The phone call came early in the afternoon. My wife’s mom calling from 10,000 kilometres away. An article in the paper. “I thought you should know.” And her cry, of grief and pain and anguish and horror and infinite sadness, as I rushed downstairs to catch her. Continue reading
The United States gave up universal conscription in 1973. The Draft, as we all knew it, had been in effect since 1948, when President Truman and Congress re-introduced it. It was the main source of troops during the Vietnam conflict, which also ended up killing it. But I’ve always believed the main problem with the draft was the Vietnam War itself, not the principle. And this is true even though I was drafted as potential fodder for that colossal waste of people and resources. And I believe it’s time to bring the draft back—and it’s not just for reasons of giving young men and women something to do in economic hard times, although that’s a side benefit. The US military should not be a social engineering project, although it becomes one occasionally as a by-product of more direct concerns. In any event, there are more compelling arguments for bringing back the draft, arguments that I think go to the heart of whether America will survive as one nation, or will continue to fracture along the seismic fault lines that are becoming all too evident. We need to get rid of the all-volunteer army.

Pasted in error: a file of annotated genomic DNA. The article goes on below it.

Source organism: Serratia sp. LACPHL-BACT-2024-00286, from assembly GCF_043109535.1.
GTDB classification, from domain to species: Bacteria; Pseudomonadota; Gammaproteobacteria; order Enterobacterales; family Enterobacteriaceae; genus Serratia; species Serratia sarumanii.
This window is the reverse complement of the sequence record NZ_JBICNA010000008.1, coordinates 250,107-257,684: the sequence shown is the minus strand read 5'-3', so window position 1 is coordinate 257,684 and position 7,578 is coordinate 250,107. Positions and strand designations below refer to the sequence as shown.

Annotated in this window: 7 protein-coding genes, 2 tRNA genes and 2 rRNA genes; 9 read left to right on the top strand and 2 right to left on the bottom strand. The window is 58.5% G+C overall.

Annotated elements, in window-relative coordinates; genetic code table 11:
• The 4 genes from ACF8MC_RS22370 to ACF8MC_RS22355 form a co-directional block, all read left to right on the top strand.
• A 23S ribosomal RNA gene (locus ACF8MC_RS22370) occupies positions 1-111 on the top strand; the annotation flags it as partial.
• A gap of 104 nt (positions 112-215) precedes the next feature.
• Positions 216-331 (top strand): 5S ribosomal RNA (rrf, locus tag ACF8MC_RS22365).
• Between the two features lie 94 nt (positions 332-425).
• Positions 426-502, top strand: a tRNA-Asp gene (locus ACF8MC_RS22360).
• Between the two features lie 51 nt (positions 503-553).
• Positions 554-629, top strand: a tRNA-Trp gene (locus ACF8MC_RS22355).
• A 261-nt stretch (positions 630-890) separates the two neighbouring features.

File this one under WTF?!
According to a CNNMoney article, Facebook is suing Teachbook for “a slew of crimes including federal trademark dilution, trademark infringement and unfair competition.” And this isn’t the first time that Facebook, presently the second most visited website in the world according to Alexa, has sued a startup for trademark infringement over the use of “book.” According to the article, travel site TripTrace used to be called “PlaceBook” until Facebook threatened them with a lawsuit.
This has been done before, with Apple recently losing a lawsuit in Australia that the DOPi (iPod spelled backward) laptop bag didn’t infringe on Apple’s iPod trademark. And if you ever needed evidence that Apple has made overreaching a habit, The Onion claimed in 2006 that Apple had planned to trademark the pronoun “I” – and it still sounds plausible. Facebook seems to have copied Apple’s playbook.